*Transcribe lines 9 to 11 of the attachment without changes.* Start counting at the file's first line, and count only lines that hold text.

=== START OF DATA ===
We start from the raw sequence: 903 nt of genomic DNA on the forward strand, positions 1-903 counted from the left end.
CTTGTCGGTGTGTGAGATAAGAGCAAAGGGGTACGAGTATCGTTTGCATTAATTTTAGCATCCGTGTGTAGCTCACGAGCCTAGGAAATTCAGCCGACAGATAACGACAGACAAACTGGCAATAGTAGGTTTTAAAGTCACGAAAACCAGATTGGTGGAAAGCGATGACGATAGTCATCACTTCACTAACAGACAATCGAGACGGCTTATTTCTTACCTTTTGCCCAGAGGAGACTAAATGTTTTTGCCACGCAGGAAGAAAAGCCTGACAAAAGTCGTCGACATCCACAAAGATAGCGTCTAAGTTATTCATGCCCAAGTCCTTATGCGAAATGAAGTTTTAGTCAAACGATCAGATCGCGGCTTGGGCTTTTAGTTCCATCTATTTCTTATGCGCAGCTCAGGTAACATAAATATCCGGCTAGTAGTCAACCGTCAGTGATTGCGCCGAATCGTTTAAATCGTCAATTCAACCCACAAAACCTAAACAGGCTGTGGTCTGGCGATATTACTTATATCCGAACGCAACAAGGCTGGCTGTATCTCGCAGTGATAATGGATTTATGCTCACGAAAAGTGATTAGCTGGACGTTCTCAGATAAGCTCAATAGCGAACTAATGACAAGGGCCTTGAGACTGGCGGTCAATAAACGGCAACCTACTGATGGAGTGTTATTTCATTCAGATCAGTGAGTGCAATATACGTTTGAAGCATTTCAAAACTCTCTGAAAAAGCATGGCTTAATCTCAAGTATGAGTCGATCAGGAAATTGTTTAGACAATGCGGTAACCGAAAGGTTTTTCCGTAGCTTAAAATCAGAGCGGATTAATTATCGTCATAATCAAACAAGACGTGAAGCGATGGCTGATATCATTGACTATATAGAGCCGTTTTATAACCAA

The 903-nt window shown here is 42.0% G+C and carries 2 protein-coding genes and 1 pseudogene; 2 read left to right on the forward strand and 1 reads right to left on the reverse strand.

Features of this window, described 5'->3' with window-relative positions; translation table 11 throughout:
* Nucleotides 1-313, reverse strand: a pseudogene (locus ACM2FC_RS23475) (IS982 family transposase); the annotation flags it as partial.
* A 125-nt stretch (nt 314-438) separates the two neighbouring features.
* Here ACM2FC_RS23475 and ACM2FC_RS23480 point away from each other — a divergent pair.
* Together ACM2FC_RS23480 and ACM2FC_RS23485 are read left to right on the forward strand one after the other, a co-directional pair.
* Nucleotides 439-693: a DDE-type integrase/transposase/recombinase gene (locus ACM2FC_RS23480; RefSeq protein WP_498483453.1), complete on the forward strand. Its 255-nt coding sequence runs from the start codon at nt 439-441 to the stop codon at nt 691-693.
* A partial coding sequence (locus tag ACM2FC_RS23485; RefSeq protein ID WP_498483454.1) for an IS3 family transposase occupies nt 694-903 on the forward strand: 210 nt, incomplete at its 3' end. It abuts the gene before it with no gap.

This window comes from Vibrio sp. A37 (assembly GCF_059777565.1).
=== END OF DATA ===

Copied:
* Nucleotides 439-693: a DDE-type integrase/transposase/recombinase gene (locus ACM2FC_RS23480; RefSeq protein WP_498483453.1), complete on the forward strand. Its 255-nt coding sequence runs from the start codon at nt 439-441 to the stop codon at nt 691-693.
* A partial coding sequence (locus tag ACM2FC_RS23485; RefSeq protein ID WP_498483454.1) for an IS3 family transposase occupies nt 694-903 on the forward strand: 210 nt, incomplete at its 3' end. It abuts the gene before it with no gap.

This window comes from Vibrio sp. A37 (assembly GCF_059777565.1).